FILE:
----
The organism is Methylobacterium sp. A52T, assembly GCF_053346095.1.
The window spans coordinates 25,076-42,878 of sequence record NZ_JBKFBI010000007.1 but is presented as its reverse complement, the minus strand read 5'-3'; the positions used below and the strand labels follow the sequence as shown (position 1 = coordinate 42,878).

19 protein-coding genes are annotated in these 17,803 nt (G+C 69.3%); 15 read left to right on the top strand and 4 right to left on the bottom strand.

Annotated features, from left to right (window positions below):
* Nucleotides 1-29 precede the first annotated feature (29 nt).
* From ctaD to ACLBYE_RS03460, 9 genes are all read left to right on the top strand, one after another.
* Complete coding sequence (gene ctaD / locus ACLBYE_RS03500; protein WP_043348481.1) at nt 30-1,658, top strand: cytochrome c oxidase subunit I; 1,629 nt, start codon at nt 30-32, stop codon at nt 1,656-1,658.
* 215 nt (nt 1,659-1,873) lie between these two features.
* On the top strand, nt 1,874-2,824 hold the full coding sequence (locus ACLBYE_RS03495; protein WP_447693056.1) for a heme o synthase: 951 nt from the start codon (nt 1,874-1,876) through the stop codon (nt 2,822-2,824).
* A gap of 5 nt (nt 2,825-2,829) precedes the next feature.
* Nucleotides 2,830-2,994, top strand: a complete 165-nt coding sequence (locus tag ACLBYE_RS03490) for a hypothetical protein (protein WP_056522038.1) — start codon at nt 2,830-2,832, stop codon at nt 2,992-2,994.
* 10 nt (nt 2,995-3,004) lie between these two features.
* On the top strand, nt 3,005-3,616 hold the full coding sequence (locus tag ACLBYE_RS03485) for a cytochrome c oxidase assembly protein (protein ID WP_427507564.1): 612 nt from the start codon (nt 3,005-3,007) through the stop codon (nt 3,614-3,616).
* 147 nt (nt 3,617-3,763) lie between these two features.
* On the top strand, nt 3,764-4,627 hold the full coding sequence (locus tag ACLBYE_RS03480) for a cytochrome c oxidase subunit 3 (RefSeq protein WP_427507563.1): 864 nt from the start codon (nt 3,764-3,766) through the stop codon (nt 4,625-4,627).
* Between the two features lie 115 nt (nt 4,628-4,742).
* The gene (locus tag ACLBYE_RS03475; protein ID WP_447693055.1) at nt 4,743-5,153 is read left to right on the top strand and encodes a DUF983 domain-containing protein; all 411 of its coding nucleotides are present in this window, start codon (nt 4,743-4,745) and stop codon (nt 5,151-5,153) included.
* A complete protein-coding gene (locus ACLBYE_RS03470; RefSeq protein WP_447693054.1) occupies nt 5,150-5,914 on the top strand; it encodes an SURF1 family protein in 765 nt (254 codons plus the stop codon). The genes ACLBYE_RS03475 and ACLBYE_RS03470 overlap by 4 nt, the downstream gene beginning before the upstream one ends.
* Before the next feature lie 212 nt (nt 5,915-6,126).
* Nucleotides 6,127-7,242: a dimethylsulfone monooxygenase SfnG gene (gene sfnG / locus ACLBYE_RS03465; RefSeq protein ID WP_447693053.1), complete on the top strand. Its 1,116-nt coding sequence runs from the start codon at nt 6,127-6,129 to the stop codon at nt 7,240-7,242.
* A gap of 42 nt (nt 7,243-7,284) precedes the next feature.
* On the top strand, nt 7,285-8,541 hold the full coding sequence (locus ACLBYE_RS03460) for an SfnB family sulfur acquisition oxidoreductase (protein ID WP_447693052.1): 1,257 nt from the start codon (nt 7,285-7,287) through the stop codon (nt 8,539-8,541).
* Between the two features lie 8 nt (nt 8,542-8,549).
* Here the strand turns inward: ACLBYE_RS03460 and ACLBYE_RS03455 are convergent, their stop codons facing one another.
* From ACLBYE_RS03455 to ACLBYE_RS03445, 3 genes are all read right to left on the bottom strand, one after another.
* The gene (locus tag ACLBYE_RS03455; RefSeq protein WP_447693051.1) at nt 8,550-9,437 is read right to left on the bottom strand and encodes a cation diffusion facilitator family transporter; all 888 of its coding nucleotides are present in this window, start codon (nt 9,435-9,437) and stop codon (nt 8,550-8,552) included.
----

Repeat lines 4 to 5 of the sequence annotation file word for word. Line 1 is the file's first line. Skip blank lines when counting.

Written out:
Annotated features, from left to right (window positions below):
* Nucleotides 1-29 precede the first annotated feature (29 nt).